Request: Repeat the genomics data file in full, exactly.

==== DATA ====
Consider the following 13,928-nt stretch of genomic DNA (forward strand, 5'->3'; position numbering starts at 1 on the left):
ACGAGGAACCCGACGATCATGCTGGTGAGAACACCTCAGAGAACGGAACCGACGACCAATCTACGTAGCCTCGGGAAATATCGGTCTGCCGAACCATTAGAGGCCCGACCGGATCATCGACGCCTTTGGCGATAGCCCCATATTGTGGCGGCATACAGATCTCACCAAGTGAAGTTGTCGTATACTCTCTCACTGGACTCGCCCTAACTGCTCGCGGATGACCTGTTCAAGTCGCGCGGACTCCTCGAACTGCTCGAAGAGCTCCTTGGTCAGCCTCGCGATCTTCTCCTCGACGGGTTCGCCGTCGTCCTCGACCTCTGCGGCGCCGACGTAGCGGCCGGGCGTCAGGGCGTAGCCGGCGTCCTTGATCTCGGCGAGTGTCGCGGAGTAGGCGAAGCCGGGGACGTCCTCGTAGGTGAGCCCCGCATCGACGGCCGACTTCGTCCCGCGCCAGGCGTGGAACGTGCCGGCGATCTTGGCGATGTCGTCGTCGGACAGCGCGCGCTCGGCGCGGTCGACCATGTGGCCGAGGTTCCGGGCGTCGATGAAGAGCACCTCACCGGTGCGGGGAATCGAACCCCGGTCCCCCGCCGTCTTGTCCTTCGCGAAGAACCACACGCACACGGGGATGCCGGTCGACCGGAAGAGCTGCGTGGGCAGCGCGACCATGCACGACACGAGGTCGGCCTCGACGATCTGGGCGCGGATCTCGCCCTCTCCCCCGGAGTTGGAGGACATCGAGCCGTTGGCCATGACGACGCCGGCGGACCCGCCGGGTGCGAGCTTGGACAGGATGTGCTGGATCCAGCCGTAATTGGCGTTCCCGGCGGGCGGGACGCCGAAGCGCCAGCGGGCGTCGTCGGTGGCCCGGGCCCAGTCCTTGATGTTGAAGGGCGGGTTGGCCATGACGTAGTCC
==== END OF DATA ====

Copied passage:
Consider the following 13,928-nt stretch of genomic DNA (forward strand, 5'->3'; position numbering starts at 1 on the left):
ACGAGGAACCCGACGATCATGCTGGTGAGAACACCTCAGAGAACGGAACCGACGACCAATCTACGTAGCCTCGGGAAATATCGGTCTGCCGAACCATTAGAGGCCCGACCGGATCATCGACGCCTTTGGCGATAGCCCCATATTGTGGCGGCATACAGATCTCACCAAGTGAAGTTGTCGTATACTCTCTCACTGGACTCGCCCTAACTGCTCGCGGATGACCTGTTCAAGTCGCGCGGACTCCTCGAACTGCTCGAAGAGCTCCTTGGTCAGCCTCGCGATCTTCTCCTCGACGGGTTCGCCGTCGTCCTCGACCTCTGCGGCGCCGACGTAGCGGCCGGGCGTCAGGGCGTAGCCGGCGTCCTTGATCTCGGCGAGTGTCGCGGAGTAGGCGAAGCCGGGGACGTCCTCGTAGGTGAGCCCCGCATCGACGGCCGACTTCGTCCCGCGCCAGGCGTGGAACGTGCCGGCGATCTTGGCGATGTCGTCGTCGGACAGCGCGCGCTCGGCGCGGTCGACCATGTGGCCGAGGTTCCGGGCGTCGATGAAGAGCACCTCACCGGTGCGGGGAATCGAACCCCGGTCCCCCGCCGTCTTGTCCTTCGCGAAGAACCACACGCACACGGGGATGCCGGTCGACCGGAAGAGCTGCGTGGGCAGCGCGACCATGCACGACACGAGGTCGGCCTCGACGATCTGGGCGCGGATCTCGCCCTCTCCCCCGGAGTTGGAGGACATCGAGCCGTTGGCCATGACGACGCCGGCGGACCCGCCGGGTGCGAGCTTGGACAGGATGTGCTGGATCCAGCCGTAATTGGCGTTCCCGGCGGGCGGGACGCCGAAGCGCCAGCGGGCGTCGTCGGTGGCCCGGGCCCAGTCCTTGATGTTGAAGGGCGGGTTGGCCATGACGTAGTCC